Towards ‘disciplined’ growth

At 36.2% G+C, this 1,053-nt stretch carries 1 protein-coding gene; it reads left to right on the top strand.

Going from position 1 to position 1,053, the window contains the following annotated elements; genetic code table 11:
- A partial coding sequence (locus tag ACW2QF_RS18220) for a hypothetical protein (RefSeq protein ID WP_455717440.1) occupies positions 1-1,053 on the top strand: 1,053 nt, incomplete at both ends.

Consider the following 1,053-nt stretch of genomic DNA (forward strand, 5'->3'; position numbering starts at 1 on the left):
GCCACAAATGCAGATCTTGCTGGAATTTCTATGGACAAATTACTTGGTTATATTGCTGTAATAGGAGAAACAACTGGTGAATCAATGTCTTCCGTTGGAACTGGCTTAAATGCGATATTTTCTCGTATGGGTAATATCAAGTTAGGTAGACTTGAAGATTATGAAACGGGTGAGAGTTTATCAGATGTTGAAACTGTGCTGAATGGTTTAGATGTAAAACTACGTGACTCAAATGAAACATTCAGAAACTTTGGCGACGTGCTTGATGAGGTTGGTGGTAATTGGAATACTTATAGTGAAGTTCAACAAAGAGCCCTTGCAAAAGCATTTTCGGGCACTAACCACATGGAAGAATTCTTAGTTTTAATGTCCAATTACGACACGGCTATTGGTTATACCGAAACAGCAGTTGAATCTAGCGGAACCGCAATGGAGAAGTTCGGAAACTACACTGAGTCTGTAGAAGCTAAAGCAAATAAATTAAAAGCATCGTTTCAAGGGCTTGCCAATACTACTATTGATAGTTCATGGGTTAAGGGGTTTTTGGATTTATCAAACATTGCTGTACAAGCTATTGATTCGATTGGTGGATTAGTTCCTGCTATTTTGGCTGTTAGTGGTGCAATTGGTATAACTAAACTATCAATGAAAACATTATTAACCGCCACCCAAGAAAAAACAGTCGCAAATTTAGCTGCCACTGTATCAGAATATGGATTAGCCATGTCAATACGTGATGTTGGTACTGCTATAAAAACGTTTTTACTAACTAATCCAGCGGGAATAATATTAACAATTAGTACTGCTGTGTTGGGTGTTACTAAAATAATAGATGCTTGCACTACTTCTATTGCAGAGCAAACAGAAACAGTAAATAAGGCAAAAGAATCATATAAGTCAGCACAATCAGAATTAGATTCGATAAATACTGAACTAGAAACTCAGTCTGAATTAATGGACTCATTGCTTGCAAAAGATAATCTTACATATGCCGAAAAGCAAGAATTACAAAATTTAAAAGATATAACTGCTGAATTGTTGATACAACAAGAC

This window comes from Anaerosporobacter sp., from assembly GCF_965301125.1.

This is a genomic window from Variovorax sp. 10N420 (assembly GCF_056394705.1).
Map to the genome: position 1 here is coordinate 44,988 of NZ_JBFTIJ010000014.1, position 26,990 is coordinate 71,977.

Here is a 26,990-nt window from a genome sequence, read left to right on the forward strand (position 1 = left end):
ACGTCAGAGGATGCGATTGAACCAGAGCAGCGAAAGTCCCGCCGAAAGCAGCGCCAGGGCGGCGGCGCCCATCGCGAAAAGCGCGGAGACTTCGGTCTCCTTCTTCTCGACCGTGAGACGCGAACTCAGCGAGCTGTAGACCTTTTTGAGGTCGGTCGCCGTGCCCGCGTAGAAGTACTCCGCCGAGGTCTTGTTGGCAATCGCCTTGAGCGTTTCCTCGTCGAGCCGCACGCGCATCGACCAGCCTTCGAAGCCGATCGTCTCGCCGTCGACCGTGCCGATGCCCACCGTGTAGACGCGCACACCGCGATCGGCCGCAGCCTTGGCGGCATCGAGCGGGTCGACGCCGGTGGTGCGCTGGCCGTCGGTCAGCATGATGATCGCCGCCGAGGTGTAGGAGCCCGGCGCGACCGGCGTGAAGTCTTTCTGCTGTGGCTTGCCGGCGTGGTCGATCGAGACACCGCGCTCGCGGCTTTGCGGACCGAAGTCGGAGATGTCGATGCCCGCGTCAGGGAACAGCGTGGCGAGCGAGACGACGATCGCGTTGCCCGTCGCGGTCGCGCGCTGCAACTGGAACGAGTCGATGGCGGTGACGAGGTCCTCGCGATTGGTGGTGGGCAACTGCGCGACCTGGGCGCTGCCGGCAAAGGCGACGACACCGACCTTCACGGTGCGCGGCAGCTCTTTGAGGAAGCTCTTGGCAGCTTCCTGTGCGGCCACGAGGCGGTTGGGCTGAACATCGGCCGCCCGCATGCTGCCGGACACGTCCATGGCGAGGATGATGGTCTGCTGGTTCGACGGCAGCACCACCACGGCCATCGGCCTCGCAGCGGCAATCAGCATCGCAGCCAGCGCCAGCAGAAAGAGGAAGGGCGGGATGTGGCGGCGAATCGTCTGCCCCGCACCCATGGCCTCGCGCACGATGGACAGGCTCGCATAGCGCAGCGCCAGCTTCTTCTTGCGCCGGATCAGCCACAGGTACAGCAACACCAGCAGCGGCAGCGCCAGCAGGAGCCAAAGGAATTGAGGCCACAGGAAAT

In the upcoming Union Budget, the Central government will face a big challenge of balancing between two important aspects — growth and macroeconomic stability. Given the set of contexts amid which the Budget will be presented, the task appears uphill. In the first place, certain geopolitical disturbances have not yet subsided — leaving behind an unfavourable climate in which the Indian economy will be forced to operate through the next fiscal. There is still no end in sight for the Russia-Ukraine war, and the Covid surge in China has demonstrated that the time to be complacent has still not arrived. Second, domestically, it will be the last full Budget of the Modi government before the long-awaited 2024 general elections. This, it is expected by some, may tempt the government to decide in favour of a populist Budget. How much room the government have to go for such a Budget is an altogether different question. Third, unemployment and declining wages remain a grim reality for India even as it enters a new fiscal year. Fourth, climate risks are intensifying globally, and so is the need to incorporate the climate economy in a larger scheme of things. The government is expected to make some significant announcements in this regard. Fifth, India continues to face challenges along the borders with both China and Pakistan, which has created a need for greater defence expenditure. Sixth, there is the perennial context of expectations around tax cuts. By and large, the Indian economy is committed to sticking to the downward slope of fiscal deficit. Credit to robust revenue growth and money saved on account of a single nodal account, there is a high probability that the present year’s fiscal deficit target of 6.4 per cent will be conveniently met. The broader goal, however, is to narrow down the fiscal deficit to around 4-4.5 per cent by 2025-2026. The ideal limit for fiscal deficit, as prescribed under the Fiscal Responsibility Budget Management (FRBM) Act, is three per cent, and that for revenue deficit is zero per cent. Experts at Barclays have speculated that the government can eye for a target of 5.8 per cent in the coming fiscal — asserting that the Budget will most likely balance the needs of fiscal prudence against the desire to support economic activity. Sticking to this fiscal target will leave little headroom for the government to spend on welfare and populist measures, but will that be a strong enough deterrence for the election-bound government? Within the limited headroom, if the government goes for some kind of subsidy or welfare allotment, it should not come as a surprise. Even though the government doesn’t get tired of patting its own back on India being the “fastest growing” economy while developed countries grow at a “slower” pace, the grim situation in terms of unemployment and declining wages cannot be neglected. The demand is worse than slow to pick up. Against this backdrop, the government’s focus on promoting growth cannot be discredited outrightly. The Reserve Bank of India is following the footsteps of the US Fed in terms of monetary policy tightening. Speculations are that a similar fiscal tightening may also be exercised by the government to control inflation. This theory may however be flawed. On the contrary, the fiscal stance needs to be accommodative to balance the inflation containment inclination of the RBI. But one would agree that the government cannot afford to spend too much on subsidies and all. It may be noted here that already, more than half of the government’s expenditure goes into financing interest payments, defence expenditures, subsidies and salary/pensions. What the present government can do at best is to continue its budgetary focus on capital expenditure. The government may go for a higher budgetary allocation allowing for an infrastructural push. This can help attract private investment in multiple sectors and employ a significant number of people at the same time, leading to an uptick in demand and, hence, growth. In fact, it is almost obvious that the government will bank upon infrastructural and logistical investments on its part. The real catch will be to pacify popular aspirations — both in terms of welfare measures and tax deductions. The government needs to avoid these temptations and act prudently to ensure macroeconomic stability. The government should also not fall for temptations that envisage targets beyond the fiscal year. Should an annual Budget be expected to deliver results 25 years down the line?